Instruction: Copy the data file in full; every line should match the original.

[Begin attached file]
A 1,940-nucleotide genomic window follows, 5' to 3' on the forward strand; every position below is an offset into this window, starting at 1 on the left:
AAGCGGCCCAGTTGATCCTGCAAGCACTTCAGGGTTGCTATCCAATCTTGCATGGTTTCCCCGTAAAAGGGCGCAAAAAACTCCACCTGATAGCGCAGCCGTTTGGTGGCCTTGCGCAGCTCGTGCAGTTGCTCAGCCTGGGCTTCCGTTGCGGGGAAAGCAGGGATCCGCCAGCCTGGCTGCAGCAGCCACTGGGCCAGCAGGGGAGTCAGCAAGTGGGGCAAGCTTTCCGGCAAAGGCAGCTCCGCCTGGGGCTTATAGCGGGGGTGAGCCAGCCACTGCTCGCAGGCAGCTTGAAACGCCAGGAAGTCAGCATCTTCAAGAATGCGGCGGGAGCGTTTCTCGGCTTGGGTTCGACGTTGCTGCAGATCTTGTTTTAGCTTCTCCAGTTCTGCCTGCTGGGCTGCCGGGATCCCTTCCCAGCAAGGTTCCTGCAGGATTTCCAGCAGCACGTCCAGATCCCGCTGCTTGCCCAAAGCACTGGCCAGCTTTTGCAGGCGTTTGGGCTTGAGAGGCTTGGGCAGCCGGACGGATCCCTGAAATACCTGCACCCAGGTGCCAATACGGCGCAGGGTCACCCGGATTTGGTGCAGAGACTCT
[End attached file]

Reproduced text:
A 1,940-nucleotide genomic window follows, 5' to 3' on the forward strand; every position below is an offset into this window, starting at 1 on the left:
AAGCGGCCCAGTTGATCCTGCAAGCACTTCAGGGTTGCTATCCAATCTTGCATGGTTTCCCCGTAAAAGGGCGCAAAAAACTCCACCTGATAGCGCAGCCGTTTGGTGGCCTTGCGCAGCTCGTGCAGTTGCTCAGCCTGGGCTTCCGTTGCGGGGAAAGCAGGGATCCGCCAGCCTGGCTGCAGCAGCCACTGGGCCAGCAGGGGAGTCAGCAAGTGGGGCAAGCTTTCCGGCAAAGGCAGCTCCGCCTGGGGCTTATAGCGGGGGTGAGCCAGCCACTGCTCGCAGGCAGCTTGAAACGCCAGGAAGTCAGCATCTTCAAGAATGCGGCGGGAGCGTTTCTCGGCTTGGGTTCGACGTTGCTGCAGATCTTGTTTTAGCTTCTCCAGTTCTGCCTGCTGGGCTGCCGGGATCCCTTCCCAGCAAGGTTCCTGCAGGATTTCCAGCAGCACGTCCAGATCCCGCTGCTTGCCCAAAGCACTGGCCAGCTTTTGCAGGCGTTTGGGCTTGAGAGGCTTGGGCAGCCGGACGGATCCCTGAAATACCTGCACCCAGGTGCCAATACGGCGCAGGGTCACCCGGATTTGGTGCAGAGACTCT